Is backpacking or first class the best way to travel?
There are things that money cannot buy.
We had just finished our sandwiches for dinner, lovingly prepared by me by spreading mustard with my finger and throwing a few ingredients on top. Not the most convenient dining option, but definitely cheaper than the sets sold on the Bangkok to Chiang Mai train. Sitting under our crudely made cubby house on the lower bunks with the kids asleep on top, Mr.Blab and I got to chatting.Â Old stories of travels and experiences started floating in the air to the background music of the metal clunking underneath us and the rhythmic tick-tock of our small $2 clock sitting on the table overlooking the darkness outside. Warm under the blanket we had spread over us, listening to the memories that were bringing smiles to our faces, I realized that there is a certain similarity to them. Hardship.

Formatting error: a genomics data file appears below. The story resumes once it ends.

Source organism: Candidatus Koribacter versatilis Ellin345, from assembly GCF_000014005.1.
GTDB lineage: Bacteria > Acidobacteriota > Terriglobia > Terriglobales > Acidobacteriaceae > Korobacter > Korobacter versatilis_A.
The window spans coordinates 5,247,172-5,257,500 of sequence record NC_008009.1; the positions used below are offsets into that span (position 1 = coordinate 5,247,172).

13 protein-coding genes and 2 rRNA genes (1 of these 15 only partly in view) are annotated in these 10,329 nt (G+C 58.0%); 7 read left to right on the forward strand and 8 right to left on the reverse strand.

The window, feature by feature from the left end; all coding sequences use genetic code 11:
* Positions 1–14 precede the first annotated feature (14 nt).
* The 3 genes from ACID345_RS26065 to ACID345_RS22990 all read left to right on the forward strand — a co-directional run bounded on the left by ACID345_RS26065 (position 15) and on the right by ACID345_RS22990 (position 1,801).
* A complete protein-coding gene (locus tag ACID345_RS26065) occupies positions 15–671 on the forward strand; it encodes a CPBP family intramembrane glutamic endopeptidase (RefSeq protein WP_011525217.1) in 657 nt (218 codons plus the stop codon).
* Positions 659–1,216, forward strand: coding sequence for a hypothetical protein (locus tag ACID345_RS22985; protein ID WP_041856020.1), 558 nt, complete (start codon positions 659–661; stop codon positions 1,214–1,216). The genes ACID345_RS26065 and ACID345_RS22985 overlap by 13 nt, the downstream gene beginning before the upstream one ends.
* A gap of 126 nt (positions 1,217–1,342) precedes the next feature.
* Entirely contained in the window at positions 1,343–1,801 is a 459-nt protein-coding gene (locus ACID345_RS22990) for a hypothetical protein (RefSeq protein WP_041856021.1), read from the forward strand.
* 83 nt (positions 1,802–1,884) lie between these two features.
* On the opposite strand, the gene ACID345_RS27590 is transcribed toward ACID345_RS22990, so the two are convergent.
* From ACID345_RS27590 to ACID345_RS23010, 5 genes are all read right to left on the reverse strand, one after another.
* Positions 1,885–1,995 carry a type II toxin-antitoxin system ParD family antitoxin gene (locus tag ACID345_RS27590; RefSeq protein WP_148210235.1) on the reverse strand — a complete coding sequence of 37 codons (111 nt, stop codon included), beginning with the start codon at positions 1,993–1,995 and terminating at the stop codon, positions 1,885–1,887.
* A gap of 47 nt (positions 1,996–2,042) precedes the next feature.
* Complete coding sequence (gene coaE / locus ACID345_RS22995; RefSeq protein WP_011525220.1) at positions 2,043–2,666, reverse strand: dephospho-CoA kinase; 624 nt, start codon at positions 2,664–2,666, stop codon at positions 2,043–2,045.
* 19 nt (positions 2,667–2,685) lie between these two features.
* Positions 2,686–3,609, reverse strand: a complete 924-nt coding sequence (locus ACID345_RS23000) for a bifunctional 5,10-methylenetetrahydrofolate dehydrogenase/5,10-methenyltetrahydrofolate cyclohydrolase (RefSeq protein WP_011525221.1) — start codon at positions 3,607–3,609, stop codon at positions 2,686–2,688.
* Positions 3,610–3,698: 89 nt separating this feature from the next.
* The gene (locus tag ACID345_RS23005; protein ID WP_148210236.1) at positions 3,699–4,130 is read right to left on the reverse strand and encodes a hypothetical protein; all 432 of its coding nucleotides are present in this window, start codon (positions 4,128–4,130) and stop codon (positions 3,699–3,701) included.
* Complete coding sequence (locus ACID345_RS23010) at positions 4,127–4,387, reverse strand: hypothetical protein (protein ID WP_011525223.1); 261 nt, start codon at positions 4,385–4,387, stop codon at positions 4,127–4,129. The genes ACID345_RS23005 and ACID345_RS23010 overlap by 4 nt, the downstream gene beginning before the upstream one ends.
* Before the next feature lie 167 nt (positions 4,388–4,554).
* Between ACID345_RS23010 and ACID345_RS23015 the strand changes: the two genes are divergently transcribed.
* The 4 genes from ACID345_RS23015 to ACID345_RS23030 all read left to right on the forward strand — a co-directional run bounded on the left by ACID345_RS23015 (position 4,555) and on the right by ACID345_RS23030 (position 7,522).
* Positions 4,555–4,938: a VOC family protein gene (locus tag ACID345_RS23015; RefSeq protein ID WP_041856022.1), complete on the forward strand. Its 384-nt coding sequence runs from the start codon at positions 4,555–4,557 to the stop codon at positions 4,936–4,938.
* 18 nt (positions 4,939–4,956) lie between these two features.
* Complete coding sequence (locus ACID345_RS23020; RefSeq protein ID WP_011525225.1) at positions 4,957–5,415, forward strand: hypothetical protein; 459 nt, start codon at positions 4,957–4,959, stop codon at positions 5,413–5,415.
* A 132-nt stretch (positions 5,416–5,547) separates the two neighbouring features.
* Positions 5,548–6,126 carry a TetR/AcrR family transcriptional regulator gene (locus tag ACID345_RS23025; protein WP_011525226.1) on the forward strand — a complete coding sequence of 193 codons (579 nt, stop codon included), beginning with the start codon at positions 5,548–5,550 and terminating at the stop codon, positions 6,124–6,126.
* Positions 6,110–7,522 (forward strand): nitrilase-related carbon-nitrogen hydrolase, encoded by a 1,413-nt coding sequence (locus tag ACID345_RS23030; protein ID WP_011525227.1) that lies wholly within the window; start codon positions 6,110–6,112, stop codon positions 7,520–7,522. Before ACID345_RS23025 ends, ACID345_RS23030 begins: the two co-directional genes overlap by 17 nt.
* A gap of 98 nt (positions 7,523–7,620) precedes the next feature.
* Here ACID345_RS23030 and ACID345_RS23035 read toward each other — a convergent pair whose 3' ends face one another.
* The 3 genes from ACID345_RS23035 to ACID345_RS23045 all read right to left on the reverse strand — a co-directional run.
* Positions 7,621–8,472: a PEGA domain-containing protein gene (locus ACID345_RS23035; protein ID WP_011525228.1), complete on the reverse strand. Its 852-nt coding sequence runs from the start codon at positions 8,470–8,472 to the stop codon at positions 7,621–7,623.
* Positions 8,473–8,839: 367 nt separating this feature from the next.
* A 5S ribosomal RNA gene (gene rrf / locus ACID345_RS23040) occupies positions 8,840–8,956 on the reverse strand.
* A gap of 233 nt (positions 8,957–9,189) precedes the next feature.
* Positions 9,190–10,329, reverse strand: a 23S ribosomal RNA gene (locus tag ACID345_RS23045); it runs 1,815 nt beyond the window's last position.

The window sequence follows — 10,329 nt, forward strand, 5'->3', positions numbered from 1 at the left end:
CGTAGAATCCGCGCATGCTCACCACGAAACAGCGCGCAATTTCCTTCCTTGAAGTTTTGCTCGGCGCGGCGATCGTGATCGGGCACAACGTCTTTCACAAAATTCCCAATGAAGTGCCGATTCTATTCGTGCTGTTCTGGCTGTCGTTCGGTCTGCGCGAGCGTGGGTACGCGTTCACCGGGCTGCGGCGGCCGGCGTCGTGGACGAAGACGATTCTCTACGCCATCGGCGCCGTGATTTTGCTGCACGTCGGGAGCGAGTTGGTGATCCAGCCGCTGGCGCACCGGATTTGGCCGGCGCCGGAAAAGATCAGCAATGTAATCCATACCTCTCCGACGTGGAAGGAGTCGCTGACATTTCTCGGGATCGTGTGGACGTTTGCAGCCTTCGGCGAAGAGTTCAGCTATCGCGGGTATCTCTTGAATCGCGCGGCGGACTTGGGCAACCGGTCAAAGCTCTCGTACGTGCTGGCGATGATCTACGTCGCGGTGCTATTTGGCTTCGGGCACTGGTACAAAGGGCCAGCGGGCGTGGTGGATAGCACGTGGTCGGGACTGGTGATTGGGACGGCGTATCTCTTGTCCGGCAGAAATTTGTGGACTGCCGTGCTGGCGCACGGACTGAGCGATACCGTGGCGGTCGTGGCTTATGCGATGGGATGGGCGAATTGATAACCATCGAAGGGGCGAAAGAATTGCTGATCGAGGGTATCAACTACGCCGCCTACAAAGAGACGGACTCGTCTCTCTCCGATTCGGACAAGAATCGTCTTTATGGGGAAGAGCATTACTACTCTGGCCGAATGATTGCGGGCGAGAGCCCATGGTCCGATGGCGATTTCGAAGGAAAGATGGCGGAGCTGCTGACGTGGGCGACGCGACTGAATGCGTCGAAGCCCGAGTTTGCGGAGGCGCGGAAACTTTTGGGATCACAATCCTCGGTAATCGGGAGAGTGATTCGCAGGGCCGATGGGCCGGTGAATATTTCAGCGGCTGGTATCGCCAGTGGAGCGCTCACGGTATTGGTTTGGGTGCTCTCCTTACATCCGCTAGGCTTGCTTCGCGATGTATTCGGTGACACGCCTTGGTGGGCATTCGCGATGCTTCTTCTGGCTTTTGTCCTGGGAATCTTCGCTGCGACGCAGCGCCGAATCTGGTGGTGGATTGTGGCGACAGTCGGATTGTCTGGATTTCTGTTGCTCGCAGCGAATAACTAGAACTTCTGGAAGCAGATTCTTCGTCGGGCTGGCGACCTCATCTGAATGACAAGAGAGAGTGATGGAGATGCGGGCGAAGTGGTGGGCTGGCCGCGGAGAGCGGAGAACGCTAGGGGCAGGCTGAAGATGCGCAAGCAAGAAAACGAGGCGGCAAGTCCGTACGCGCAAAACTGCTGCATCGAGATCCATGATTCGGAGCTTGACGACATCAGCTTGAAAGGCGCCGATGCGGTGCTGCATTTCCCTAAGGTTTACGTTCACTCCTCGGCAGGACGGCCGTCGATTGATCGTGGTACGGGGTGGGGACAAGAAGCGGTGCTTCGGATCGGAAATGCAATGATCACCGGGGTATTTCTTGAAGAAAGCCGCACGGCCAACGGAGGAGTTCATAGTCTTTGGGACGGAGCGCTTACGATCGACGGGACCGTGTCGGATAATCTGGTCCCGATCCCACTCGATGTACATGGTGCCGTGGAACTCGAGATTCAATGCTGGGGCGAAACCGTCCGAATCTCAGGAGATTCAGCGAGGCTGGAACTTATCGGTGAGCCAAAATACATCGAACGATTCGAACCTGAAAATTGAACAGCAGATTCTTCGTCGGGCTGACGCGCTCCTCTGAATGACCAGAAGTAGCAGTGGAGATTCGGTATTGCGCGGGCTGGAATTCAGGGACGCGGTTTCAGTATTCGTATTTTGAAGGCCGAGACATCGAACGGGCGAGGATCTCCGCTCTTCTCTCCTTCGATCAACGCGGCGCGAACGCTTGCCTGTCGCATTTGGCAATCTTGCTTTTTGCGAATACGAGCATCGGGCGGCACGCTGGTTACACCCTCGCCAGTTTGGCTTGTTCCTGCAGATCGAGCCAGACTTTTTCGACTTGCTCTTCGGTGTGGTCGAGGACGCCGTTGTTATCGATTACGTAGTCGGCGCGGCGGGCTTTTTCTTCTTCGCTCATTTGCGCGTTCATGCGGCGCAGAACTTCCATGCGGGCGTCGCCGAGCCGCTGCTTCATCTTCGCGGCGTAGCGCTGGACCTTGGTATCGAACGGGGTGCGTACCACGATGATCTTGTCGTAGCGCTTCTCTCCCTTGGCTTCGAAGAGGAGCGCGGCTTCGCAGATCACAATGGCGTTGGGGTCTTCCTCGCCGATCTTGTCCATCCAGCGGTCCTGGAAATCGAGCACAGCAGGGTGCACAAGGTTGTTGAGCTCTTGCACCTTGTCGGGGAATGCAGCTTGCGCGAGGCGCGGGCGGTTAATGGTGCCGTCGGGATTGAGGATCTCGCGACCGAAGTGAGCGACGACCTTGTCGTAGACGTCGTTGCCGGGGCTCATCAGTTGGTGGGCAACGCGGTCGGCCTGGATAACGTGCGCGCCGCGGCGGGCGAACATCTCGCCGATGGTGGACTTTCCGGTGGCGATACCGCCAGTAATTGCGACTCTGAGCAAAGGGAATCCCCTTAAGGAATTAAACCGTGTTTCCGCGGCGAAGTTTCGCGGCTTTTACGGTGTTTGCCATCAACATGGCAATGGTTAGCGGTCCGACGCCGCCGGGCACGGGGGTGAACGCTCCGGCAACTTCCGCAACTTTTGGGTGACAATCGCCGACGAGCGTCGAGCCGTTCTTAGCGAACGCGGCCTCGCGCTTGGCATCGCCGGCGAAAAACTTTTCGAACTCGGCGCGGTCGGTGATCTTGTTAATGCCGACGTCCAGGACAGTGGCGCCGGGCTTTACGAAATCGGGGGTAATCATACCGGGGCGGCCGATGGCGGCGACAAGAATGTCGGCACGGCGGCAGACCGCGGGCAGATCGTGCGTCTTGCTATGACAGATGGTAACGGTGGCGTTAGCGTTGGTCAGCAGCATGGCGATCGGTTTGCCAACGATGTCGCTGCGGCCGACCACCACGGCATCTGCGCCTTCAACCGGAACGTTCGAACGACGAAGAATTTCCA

Mr.Blab’s drive along the west coast of the US with a few friends and a plenitude of misfortunes, and my epic flight from South Africa to Australia with two suitcases and all of my belongings are vintage. What has become legendary on this trip has been horrible car rides, sleeping in a shack in Bali, walking in the melting heat to a turtle sanctuary that is “around the corner and a bit”, only not, just to save $10, and from tonight “finger mustard” has been coined and will undoubtedly stay with us for a long time.